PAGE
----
Polynesian.-! Race, by A. lomanilcr; vol. 2.
Proximate Organic Analysis, by IVcscoll.
Pocnhoniat, by Eggleslon.
Polish Jew, by Cbatrlan.
Prophetic Voices, by Cha. Sumner. s..
Prisons, My, by Pcllico.
Pictures of Life; Am. Tract Society.
Phincas Redux, by Anthony Trollope.
Paper Hangers' Companion, by J, Arrow
smith. Projection, by Davidson.
Prince Deucalion, by Bayard Taylor.
Pleasure of Memory, by Samuel Rogers.
P.istora1 Day, by Gibson.
Painting in N.-utr.il Tint.
Proximate Organic, Analysis of
Pearl Fountains, by Kavanaugh.
Promise and Promise, by Anna Shipton,
Presence of Christ, by 'Ihorold,
Poems, by Herman, Hums, Thompson, Tbo.
Hood, Tennyson, Campbell, Crabbe,
Taylor, Meredith, Osslan, Pope, Long
rdfow, Tupper and Johnson, Scott,
Colrlilge, Cowper, Rodgers, GyliUmlth,
Lowell, Holland, Alnsworlh, Alorifh,
Geo. Elliott. Whittier. Poe. Ilacta)U
Print Collector, by J, Maberly.
Progress and Poverty, by Henry George.
Rowland Hill, Life of, by Charlcsworln.
Romances of the Streets, by a London rain
Rhyme and Reason, bv Dulckcn.
Rivers and Lake of the Bible, by Twcedie.
Robert Raikcs, by Alfred Gregory.
Romance of the llarcm, by Leonowend.
Reading Club, by Baker.
Religion and Materialism, by Martineau.
Romance of History Spain, by DeTlmieba;
r.ngianti, ny rsceic; r ranee, ny kucii- ,
ie; Italy, by Macfarlane; India, by I
Reynard Ihe Fox.
Robin Hood, by Pyle. '
Royal Invitation, by Haver gal.
Rosicrucians, The, by ennui s.
Scenes in Hawaii, by Mary E. Anderson;.
.Scelchlng from Nature, by I'ciiley.
aanuy a raim, ny r,jmi kou
Self Denial, by Miss Edgworlh.
Six Boys, by Man" E. Bennett.
Scripture Natural History, by Fletcher.
Sugar Cane In Australia, by Mackay.
Secret of Slices In Life, by Frecdlcy.j
Silver Ship, by Louis Leon. U
Spcaklng Likeness. Vli
Sixof One, Ilalf-Dozenor the Other, by fix
Science and Christian Thought.by John Duns.
Stories of the Rhine, by Chalrian,
Sister and Saint, bv Sonhv Winthron.
Sandfordand Merlon, by Thomas Day.
Science in the Middle Age, by Paul l.scroix. I.
Swakcr, Prize, by Baker.
Sicakcr, Handy, by Baker.
Shakespeare Reading Book, by Howcn.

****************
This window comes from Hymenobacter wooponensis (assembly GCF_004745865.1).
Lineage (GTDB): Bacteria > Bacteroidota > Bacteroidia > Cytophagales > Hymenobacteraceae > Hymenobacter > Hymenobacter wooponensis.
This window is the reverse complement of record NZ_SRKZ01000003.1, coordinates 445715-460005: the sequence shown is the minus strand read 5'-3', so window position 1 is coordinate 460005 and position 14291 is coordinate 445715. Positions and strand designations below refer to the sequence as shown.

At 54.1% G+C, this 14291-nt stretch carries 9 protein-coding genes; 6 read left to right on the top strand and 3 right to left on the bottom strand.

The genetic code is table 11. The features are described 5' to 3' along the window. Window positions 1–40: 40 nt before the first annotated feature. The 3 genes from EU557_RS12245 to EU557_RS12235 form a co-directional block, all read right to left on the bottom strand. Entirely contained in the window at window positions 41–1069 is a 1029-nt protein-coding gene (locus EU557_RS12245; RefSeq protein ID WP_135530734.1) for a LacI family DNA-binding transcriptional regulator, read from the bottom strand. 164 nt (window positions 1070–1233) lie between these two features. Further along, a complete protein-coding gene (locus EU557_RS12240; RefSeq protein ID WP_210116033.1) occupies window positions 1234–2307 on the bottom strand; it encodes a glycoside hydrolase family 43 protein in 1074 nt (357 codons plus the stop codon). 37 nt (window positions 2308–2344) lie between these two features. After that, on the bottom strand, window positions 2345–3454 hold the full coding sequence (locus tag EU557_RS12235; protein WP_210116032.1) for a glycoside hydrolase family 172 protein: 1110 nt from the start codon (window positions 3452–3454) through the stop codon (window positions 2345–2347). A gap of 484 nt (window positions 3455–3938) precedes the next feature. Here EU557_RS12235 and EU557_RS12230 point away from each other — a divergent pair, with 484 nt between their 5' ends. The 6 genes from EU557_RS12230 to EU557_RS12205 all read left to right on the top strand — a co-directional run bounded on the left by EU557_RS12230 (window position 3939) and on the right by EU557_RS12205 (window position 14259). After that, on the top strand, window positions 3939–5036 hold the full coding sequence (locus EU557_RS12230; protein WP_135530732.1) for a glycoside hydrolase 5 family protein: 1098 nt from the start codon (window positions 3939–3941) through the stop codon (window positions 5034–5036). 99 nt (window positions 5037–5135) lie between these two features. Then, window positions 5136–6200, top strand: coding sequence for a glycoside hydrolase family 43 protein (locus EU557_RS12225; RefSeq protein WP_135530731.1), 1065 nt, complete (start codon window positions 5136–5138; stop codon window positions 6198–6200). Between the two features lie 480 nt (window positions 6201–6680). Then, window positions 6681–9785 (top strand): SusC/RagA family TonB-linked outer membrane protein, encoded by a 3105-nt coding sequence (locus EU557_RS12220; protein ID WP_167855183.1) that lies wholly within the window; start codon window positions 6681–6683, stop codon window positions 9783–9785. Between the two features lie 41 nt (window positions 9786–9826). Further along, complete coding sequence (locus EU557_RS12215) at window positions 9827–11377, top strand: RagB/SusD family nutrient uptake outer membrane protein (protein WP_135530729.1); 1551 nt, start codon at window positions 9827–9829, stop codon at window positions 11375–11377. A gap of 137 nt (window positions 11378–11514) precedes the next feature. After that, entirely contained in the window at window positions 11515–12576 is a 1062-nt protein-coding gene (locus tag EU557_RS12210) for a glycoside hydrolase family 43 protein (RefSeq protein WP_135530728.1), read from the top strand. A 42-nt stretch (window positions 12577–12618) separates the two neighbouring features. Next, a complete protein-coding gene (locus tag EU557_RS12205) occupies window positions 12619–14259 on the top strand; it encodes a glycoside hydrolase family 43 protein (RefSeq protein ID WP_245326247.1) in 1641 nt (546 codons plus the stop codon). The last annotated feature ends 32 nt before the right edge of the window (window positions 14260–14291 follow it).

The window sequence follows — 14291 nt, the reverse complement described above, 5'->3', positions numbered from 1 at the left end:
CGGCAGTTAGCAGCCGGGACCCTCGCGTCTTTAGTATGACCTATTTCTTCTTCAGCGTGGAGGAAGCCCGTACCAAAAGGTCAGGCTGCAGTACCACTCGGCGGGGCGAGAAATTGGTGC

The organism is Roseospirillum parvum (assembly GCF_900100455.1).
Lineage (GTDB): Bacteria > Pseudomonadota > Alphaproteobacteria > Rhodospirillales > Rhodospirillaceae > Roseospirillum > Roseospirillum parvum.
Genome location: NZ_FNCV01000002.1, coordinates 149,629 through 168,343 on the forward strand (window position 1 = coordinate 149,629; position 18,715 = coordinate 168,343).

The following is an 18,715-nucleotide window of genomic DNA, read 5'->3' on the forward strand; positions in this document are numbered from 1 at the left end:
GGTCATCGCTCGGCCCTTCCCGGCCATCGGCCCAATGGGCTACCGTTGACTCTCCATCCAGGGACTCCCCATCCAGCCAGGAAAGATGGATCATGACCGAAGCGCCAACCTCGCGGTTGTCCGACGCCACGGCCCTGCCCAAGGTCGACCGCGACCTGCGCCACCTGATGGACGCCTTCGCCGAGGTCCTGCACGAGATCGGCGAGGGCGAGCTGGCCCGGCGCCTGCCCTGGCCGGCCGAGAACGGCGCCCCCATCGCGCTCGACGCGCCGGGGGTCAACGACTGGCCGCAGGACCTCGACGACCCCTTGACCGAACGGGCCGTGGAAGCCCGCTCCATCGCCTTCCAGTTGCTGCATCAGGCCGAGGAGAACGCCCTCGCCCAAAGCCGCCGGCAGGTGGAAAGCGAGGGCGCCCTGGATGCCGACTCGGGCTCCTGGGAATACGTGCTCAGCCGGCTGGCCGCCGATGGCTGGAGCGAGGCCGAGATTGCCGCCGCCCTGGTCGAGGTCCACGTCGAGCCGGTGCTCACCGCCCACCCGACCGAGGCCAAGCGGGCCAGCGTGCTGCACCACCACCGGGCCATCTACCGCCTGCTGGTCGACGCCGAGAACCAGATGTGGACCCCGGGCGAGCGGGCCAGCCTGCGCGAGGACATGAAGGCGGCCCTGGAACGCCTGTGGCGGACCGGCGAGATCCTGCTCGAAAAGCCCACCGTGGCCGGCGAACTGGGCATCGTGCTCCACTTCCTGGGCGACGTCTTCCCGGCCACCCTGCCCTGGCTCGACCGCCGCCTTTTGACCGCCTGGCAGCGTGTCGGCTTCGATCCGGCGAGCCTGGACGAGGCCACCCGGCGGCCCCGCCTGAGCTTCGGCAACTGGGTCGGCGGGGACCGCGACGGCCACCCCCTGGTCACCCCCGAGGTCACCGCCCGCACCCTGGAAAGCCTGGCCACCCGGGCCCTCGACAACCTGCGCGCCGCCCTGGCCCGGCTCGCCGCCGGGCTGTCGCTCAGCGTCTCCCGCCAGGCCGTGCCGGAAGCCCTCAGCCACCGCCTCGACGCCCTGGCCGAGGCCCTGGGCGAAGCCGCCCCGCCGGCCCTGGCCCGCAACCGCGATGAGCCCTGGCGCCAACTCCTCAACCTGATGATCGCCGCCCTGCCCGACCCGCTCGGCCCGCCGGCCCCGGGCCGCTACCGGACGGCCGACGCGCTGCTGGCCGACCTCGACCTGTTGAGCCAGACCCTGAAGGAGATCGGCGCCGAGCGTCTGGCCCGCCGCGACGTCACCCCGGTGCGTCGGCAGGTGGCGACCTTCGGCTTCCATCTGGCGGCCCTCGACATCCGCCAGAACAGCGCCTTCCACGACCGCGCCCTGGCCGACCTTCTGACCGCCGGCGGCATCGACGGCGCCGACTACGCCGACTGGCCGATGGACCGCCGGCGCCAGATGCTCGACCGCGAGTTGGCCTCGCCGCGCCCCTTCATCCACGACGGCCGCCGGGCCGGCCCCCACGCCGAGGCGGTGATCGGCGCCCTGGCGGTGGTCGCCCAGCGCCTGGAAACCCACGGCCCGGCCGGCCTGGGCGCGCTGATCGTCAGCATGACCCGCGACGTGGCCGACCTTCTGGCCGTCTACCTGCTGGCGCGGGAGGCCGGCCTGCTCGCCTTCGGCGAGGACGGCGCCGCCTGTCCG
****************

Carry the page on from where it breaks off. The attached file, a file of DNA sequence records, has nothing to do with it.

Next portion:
oiiukvijv.iic s cuuqncie work.
Shakespeare Concordance, by Mary Cowds-n
Saxon Studies, by Julian Hawthofm vv At
L'. -... t- ...... .. . I
Clones rrnm my rtlllc, ny me author ol
School and Master of Painting, by Radclifie.
Student of Mythology, by While.
Summer in the Country, by Abncr Terk.
Songs, Sacred nnd Devotional, by Foster.
Salvage; No Names scries. '
Saviour's Concert, by S.-ribner.
Secret Power, by D. L. M(Kly.
Salmagundi Birthday Hook, by Wood, R,
Perkins and A. T. G. Perkins.
Storm nf Life, by Slrctton.
Summer in Azores, by C, Alice Ilpkcr.
Stories of Adveutuie, by E, E. Hale.
nure .Mercies ol Uavtd, try Anna .Shipton.
Secret of the Lord, bv Annie Shimon.
School Boy, by Holmes.
Southern Palestine and Jerusalem, bv W. M.
Shepherd and Irdy, by Jean Ingclow.
Story of Ruth,
Story of a Bad Boy, by Aldrlch.
Satisfied, by Trowbridge.
Sixirts and Pastime, bv Gaisell.
Sutdwam Stories; 4 vols.
Tarryport School Gill, by Mis A, L. Noble.
Truth and Trust.
Tim Tumbles, by .Nlateaux.
Training of Ihe Young, by Jacob Abbott.
Thoughts of Marcus Amefius, by Long.
Tbanalopsls and Flood of Yeais, by Bryant.
Thoughts of the Ijoly Gospel, by Opium.
True Stories or Exodus, by Underwood.
Twelve Select .Sermons, br D. L. Moody.
nruugu (surrqanuy, ny iuacquotu.
Templed lo Unbelief, by Burr. ,
1 iw turn inics, ny nawtriorne.
Theatre of Paris, bv Matthews.
Tinkham Bros. Tidcmill, by Trowbridge.
Two Years Aluit the Mast, by .Symodson.
Toby Tyler, by James Otis.
Travels in South Kensington, by Conway,
Twelve Things That We Know.
Tales from Foreign Tongues) 4 vols.
Tangle Wood Tnlw, by Hawthorne.
Thorny Path, A, by Suction.
Tsar's Window! No Name sctlcs.
Theo. and Hugo, by Mary lb Wyllit,
Univeite, by Tonchet,
Ure Dictfonary of Art and Manufaclun
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Views from Nature) ym. Tract Society. JH: .
Vidocq, Tbo French Detective, by MacUMHf
Vagabonds, by Trow bridge, rrm.
Willie and Birdie, by Koaalie Gray,
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i.wi.iih; auu Klllimig) AIO, 1 KCl BOCIM1
Will Dtuhhih: No Namn rl. '
What Career, by E. K. Hale.
Ytomaus Handiwork, liv c. rv lla..Iu.n
Wooing of Ihe Wtttr.VVilcb, by J, Moy;
Wolf lk.v in China, by Dalli.n.
We ami Ihe World, by Mrs. Hwdig,
What Gill Can Do, by I'hillls Brown.
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Whtre Ihe Old and iIm- XVur Wr.tn... is!--
War llelwtcn Russia and Turkey; a sol. A
WorulcffulLlfo.by.Slrcltoiu " "'
Wailing I lours,, by Ann Sldplan.
While Mountains, by S. A- Drake.
Wonderful City o( 'foklo, by lMwI Otttf,
orthlM of .Ssiv( by Steugton.
Works of Cha. La4i( i vists.
Why Four Gospel? by timtuif.
WochIm World, by l'tbkc ana Um.